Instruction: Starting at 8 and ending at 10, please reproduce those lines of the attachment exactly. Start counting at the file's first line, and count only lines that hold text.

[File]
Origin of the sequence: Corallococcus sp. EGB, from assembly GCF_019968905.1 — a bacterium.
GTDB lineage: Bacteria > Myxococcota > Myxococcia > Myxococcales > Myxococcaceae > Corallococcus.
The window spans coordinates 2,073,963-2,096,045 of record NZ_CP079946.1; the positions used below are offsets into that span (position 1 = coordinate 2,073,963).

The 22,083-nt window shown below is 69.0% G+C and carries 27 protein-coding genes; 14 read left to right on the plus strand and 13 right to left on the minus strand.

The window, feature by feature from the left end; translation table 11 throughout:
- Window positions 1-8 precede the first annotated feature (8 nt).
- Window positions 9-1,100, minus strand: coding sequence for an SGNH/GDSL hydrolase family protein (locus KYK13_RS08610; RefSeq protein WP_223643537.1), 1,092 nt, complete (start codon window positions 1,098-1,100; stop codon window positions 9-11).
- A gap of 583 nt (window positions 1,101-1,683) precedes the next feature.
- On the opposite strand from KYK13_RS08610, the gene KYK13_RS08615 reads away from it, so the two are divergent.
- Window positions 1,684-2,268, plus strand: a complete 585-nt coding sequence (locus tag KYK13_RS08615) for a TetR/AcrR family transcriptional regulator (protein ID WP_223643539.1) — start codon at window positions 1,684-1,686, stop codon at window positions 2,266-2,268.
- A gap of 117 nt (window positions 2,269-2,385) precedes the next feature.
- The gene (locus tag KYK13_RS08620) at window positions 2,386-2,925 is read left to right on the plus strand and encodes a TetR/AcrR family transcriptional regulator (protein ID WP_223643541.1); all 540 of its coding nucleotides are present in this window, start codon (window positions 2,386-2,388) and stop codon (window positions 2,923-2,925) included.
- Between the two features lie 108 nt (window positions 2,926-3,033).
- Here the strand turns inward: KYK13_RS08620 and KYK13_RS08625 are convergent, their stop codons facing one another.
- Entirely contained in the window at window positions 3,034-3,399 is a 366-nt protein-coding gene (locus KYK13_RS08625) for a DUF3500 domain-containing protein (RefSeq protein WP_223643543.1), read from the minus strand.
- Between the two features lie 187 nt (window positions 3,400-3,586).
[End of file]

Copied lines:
- A gap of 583 nt (window positions 1,101-1,683) precedes the next feature.
- On the opposite strand from KYK13_RS08610, the gene KYK13_RS08615 reads away from it, so the two are divergent.
- Window positions 1,684-2,268, plus strand: a complete 585-nt coding sequence (locus tag KYK13_RS08615) for a TetR/AcrR family transcriptional regulator (protein ID WP_223643539.1) — start codon at window positions 1,684-1,686, stop codon at window positions 2,266-2,268.